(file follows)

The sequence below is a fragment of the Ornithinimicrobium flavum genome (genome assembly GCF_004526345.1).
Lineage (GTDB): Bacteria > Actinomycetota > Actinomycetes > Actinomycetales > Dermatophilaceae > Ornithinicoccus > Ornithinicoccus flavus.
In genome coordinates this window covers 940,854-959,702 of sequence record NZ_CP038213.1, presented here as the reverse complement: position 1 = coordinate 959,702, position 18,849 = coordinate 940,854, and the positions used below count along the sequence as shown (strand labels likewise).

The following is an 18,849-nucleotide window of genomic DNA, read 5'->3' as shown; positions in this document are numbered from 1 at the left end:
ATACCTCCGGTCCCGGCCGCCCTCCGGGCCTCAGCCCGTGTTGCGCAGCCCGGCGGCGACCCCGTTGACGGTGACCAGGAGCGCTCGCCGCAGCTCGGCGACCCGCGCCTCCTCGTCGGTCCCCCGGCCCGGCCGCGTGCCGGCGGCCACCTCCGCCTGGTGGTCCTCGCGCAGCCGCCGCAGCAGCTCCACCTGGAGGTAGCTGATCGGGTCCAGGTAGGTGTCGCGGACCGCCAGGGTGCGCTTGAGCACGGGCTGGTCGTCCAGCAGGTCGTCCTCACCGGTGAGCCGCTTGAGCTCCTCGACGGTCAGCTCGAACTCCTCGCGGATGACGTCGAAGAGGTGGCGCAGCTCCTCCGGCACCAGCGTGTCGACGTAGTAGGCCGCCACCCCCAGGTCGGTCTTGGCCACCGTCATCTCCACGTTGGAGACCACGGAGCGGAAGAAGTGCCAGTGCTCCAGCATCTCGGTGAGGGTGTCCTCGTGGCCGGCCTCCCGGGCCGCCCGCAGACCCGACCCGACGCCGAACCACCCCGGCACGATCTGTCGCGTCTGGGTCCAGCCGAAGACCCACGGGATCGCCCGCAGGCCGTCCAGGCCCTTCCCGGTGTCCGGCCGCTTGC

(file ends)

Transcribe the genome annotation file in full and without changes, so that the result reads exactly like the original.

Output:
The sequence below is a fragment of the Ornithinimicrobium flavum genome (genome assembly GCF_004526345.1).
Lineage (GTDB): Bacteria > Actinomycetota > Actinomycetes > Actinomycetales > Dermatophilaceae > Ornithinicoccus > Ornithinicoccus flavus.
In genome coordinates this window covers 940,854-959,702 of sequence record NZ_CP038213.1, presented here as the reverse complement: position 1 = coordinate 959,702, position 18,849 = coordinate 940,854, and the positions used below count along the sequence as shown (strand labels likewise).

The following is an 18,849-nucleotide window of genomic DNA, read 5'->3' as shown; positions in this document are numbered from 1 at the left end:
ATACCTCCGGTCCCGGCCGCCCTCCGGGCCTCAGCCCGTGTTGCGCAGCCCGGCGGCGACCCCGTTGACGGTGACCAGGAGCGCTCGCCGCAGCTCGGCGACCCGCGCCTCCTCGTCGGTCCCCCGGCCCGGCCGCGTGCCGGCGGCCACCTCCGCCTGGTGGTCCTCGCGCAGCCGCCGCAGCAGCTCCACCTGGAGGTAGCTGATCGGGTCCAGGTAGGTGTCGCGGACCGCCAGGGTGCGCTTGAGCACGGGCTGGTCGTCCAGCAGGTCGTCCTCACCGGTGAGCCGCTTGAGCTCCTCGACGGTCAGCTCGAACTCCTCGCGGATGACGTCGAAGAGGTGGCGCAGCTCCTCCGGCACCAGCGTGTCGACGTAGTAGGCCGCCACCCCCAGGTCGGTCTTGGCCACCGTCATCTCCACGTTGGAGACCACGGAGCGGAAGAAGTGCCAGTGCTCCAGCATCTCGGTGAGGGTGTCCTCGTGGCCGGCCTCCCGGGCCGCCCGCAGACCCGACCCGACGCCGAACCACCCCGGCACGATCTGTCGCGTCTGGGTCCAGCCGAAGACCCACGGGATCGCCCGCAGGCCGTCCAGGCCCTTCCCGGTGTCCGGCCGCTTGC